Nothing magic to it. You track the text and then use masking to cut awaythe peices you want obscured to create the illusion.
Motion tracking to make the text seem to be in the environment: Tracking and stabilization motion workflows in After Effects
Rotoscoping to composite the text behind elements in the shot: After Effects Help | Managing and animating shape paths and masks
All of these techniques involve creating a foreground matte of time type. The complexity of that matte depends on the complexity of the shot. This shot came from a game environment and it they had the 3D passes available you could separate foreground elements with a separate render pass and use that for a mask. If you are using footage and the camera move was nearly identical it would be easiest to stabilize the shot first so there is no camera movement, then add a colored solid to use as a track matte. The text layer could be added in position so you would know how much of the shot you needed to rotoscope. Then you set the blend mode (in this example a red solid set to multiply) so you can easily see the foreground elements. Then you rotoscope to create masks that just cover the parts of the foreground elements that you need to put in front of the text layer. When you have all of the masking done and any necessary animation is done to the masks to correct parallax problems you add a null and use an expression to tie the null to the stabilized layer, then parent the track matte layer and the footage to the null to remove the stabilizing from the shot and put that motion in the track matte. Then you could either use the track matte as a matte for the text or you could use a copy of the footage above the text layer and use the track matte for the footage. Using the footage will give you more options to correct the matte and do things like light wrap that make the composite more believable with less work.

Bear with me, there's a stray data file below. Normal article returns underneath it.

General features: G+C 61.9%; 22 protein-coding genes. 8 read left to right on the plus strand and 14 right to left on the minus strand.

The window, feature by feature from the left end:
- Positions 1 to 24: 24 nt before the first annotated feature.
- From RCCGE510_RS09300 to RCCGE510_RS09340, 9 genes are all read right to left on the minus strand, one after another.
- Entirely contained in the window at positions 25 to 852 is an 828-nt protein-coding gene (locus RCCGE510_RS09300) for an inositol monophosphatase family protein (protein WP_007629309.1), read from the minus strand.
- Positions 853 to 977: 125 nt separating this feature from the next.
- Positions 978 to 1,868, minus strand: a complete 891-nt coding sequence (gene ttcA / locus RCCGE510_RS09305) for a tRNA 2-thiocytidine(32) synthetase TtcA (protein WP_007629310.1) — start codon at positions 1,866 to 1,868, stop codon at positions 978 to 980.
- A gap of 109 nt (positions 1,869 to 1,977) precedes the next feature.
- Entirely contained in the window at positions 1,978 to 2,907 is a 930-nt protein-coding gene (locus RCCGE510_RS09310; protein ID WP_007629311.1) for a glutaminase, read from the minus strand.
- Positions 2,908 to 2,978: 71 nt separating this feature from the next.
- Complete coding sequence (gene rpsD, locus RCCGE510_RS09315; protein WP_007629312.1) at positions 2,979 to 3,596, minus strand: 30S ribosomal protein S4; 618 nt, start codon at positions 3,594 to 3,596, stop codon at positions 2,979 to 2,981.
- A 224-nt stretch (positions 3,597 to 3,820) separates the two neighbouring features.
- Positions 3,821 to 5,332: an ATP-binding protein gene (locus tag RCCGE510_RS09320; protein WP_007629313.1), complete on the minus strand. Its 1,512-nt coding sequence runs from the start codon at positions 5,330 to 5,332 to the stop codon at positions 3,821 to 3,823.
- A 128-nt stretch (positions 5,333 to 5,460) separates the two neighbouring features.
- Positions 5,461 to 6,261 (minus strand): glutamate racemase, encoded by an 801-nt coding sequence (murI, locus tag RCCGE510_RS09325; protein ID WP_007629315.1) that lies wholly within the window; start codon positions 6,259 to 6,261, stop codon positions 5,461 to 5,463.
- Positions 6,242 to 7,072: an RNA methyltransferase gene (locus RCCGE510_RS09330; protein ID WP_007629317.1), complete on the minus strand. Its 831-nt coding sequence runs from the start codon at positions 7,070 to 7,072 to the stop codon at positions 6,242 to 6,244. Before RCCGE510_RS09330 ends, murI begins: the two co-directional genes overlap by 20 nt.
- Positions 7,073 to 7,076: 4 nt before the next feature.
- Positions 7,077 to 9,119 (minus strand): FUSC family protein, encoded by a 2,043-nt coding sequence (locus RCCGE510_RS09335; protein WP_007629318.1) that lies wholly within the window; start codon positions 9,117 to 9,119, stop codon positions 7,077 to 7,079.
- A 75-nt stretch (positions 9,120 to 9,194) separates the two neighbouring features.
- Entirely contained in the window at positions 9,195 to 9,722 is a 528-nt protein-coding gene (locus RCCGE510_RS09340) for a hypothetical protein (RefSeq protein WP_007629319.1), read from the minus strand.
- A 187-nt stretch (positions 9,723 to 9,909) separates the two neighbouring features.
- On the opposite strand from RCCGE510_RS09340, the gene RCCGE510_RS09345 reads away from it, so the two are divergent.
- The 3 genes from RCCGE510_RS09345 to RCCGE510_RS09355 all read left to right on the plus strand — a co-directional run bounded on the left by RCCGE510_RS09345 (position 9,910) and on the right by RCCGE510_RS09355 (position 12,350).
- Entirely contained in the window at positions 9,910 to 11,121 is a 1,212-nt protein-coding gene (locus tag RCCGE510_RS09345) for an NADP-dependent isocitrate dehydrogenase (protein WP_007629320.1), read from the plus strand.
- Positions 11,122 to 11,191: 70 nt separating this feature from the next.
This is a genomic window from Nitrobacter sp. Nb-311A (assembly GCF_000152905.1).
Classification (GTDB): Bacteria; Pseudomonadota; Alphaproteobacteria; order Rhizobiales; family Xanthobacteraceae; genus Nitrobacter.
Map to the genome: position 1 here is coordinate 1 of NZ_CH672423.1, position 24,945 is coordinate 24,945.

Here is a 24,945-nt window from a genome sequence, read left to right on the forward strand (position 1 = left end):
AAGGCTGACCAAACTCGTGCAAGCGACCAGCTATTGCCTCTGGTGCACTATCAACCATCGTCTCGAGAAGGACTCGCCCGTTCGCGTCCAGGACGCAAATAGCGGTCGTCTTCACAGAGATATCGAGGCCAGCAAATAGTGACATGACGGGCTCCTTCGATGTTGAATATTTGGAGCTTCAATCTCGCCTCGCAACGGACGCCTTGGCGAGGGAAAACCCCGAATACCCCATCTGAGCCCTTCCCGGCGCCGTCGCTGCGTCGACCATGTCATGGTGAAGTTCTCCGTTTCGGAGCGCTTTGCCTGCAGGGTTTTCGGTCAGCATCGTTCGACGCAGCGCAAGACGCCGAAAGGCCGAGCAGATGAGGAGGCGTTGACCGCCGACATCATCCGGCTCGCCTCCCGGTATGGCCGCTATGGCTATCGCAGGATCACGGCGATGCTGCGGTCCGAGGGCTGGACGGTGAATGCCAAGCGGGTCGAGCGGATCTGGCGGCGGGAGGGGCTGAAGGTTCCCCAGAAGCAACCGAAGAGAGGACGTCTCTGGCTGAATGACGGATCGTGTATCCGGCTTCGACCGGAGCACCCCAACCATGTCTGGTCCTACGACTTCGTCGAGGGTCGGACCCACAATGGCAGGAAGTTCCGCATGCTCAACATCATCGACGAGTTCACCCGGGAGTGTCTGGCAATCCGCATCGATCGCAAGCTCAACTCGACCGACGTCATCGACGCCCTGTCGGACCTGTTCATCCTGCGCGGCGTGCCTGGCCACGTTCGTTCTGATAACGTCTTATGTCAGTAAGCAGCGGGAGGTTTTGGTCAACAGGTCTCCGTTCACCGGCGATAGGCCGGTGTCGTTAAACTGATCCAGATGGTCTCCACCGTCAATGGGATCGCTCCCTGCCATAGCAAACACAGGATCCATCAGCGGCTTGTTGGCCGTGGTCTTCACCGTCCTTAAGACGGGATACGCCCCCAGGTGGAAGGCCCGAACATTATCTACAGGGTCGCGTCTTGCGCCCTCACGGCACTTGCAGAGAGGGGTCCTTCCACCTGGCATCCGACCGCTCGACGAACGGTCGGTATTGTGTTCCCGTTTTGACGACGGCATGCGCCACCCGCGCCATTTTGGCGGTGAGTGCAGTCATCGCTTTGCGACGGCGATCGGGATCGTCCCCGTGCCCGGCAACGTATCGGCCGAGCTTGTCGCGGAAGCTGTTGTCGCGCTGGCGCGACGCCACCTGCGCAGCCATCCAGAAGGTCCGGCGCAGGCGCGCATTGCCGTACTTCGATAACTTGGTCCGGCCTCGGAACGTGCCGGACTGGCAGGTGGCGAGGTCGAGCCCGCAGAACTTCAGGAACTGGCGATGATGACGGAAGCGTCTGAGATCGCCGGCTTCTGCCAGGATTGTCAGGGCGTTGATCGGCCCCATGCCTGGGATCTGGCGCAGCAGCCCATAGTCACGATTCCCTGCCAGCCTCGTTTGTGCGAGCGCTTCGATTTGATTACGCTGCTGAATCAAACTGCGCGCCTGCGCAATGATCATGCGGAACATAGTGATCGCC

Here's what it looks like after stabilizing (Not Warp Stabilizing) the shot and you are creating the roto (masks have been set to none to make it easier for you to see what I'm doing:
This is what it looks like with a duplicate of the footage and the track matte turned on: and part of the roto complete:
If you name the footage "stabilized" then you can use this animation preset to put the motion back in the scene and move the track matte: It looks like this:
Sometimes it will be necessary to use the Camera Tracker to add the text layer to the scene. You would still use the same masking technique to roto the foreground. If you have the opportunity to plan and shoot your footage before hand you can set up green screen panels where the text will go and use those to generate the mattes. You would also need a clean plate without the green screen panels in the shot that has the same camera movement.
Thank you for taking the time to do this Gerard. Much appreciated. I'm going to give this a shot tomorrow.
Also, do you have any helpful videos that you think could be useful? Doesn't have to specifically demonstrate what I'm asking but maybe demonstrate the techniques to accomplish an effect like this.
By chance, have you ever come across any video tutorials specifically demonstrating the effect I'm looking for?
Most tutorials that cover very specific effects aren't as useful as tutorials that cover general principles. If you understand the foundations of motion tracking and rotoscoping (which are covered in the resources I linked), you'll be a lot better suited to tackling the specific challenges in your specific project.